The saga continues in the post-ACA Int’l fight over ATDS functionality. Eric described Bad Reyes as the Empire Strikes Back. If that’s the case then that makes Marshall A New Hope, and Herrick the Return of the Jedi. Now we’ve got the next movie in the saga, and we’ve got a prequel on our hands.
Just a few moments ago, Judge David Proctor in the Northern District of Alabama adopted a Magistrate Judge’s report and recommendation to grant partial summary judgment on the issue of whether Defendant’s system is an ATDS, ruling that that the FCC’s 2003 predictive dialer ruling “still stands”. Swaney v. Regions Bank, No. 2:13-cv-00544-JHE, 2018 U.S. Dist. LEXIS 85217, at *2 (N.D. Ala. May 22, 2018). The court reasoned that while the D.C. Circuit invalidated “certain portions” of the FCC’s 2015 order, it did not invalidate the portion of the order reaffirming the FCC’s 2003 determination that “while some predictive dialers cannot be programmed to generate random or sequential phone numbers, they still satisfy the statutory definition of an ATDS.” Id. at *3. According to the court, the “primary consideration” under the 2003 order is “whether human intervention is required at the point in time at which the number is dialed.” Id. And the evidence in that case showed that the Defendant’s system lacked such human intervention. Id.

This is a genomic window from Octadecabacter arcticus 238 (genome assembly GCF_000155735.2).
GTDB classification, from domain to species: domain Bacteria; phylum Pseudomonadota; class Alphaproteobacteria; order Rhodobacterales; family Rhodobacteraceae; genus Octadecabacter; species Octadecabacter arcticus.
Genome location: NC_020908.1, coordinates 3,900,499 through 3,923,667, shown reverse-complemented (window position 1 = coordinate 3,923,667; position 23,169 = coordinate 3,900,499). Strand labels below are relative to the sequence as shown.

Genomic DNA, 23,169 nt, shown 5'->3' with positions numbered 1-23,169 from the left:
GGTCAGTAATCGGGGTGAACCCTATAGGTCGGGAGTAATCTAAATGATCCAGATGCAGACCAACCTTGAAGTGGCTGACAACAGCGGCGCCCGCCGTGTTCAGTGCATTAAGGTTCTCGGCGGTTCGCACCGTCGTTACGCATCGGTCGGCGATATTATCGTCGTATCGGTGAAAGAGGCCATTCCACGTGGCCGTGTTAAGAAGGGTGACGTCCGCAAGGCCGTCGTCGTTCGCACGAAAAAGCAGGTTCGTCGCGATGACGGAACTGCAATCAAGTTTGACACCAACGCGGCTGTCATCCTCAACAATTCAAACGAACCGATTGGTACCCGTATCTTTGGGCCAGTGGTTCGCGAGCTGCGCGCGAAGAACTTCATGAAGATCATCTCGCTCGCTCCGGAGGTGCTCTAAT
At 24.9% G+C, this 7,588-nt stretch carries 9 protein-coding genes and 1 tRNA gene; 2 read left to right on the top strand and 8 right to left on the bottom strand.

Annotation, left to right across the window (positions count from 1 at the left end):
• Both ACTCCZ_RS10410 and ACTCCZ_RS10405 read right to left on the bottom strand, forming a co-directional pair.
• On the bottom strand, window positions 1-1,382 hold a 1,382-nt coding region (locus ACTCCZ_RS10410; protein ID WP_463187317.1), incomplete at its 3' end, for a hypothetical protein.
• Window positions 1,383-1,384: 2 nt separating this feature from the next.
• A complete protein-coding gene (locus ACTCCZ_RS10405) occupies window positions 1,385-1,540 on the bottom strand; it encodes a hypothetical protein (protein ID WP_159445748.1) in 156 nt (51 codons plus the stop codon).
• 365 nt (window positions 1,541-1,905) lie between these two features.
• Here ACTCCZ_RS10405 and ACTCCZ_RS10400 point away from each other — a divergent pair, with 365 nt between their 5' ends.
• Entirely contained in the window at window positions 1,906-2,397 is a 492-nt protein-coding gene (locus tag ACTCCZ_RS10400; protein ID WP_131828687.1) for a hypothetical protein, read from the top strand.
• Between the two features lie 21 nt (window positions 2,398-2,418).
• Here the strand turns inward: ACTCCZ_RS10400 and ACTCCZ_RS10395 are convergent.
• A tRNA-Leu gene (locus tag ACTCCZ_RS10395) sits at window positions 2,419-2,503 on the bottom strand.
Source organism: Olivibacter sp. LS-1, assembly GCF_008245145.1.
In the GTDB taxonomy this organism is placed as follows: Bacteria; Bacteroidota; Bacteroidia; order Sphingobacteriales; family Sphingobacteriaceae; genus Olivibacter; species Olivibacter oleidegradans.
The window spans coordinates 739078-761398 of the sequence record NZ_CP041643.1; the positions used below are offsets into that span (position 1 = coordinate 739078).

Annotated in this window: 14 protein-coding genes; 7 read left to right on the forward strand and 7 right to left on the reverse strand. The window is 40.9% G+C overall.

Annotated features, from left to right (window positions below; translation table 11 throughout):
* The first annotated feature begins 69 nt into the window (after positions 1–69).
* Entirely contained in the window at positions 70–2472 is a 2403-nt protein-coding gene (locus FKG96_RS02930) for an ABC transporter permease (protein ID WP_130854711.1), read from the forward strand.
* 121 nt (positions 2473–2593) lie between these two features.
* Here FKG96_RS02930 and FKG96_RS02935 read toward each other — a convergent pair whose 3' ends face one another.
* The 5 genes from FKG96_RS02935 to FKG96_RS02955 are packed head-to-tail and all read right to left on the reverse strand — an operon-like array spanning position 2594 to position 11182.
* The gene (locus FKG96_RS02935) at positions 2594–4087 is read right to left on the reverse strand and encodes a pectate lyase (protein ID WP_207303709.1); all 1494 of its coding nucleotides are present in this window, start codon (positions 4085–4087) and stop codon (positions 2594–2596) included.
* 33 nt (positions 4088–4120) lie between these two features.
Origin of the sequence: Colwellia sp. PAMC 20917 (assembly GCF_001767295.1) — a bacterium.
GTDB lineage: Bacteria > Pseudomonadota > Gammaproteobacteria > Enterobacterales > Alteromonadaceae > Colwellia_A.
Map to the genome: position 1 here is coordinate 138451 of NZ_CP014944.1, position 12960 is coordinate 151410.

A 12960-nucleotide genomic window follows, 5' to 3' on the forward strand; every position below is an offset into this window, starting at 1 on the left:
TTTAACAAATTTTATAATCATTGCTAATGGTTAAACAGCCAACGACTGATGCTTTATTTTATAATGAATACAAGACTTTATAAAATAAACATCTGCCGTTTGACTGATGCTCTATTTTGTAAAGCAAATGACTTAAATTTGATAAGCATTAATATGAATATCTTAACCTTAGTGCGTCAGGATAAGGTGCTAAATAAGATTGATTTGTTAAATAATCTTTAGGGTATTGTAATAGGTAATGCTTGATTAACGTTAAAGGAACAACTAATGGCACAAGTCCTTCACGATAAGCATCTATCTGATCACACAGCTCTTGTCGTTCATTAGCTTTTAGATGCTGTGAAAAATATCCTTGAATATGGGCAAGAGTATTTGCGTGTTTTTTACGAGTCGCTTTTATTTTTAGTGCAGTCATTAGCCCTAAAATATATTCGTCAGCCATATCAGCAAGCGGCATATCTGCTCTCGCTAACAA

As this next episode clearly demonstrates, courts are now coming out in all different directions on the issue of ATDS functionality. The count so far is two holding that the D.C. Circuit invalidated the FCC’s prior pronouncements (Marshall and Herrick), and two holding the exact opposite (Bad Reyes, and now Swaney). This makes the necessity of seeking primary jurisdiction stays all the more compelling. Let’s give the FCC a chance to sort this all out before this rampant inconsistency in the law continues to develop in TCPAland.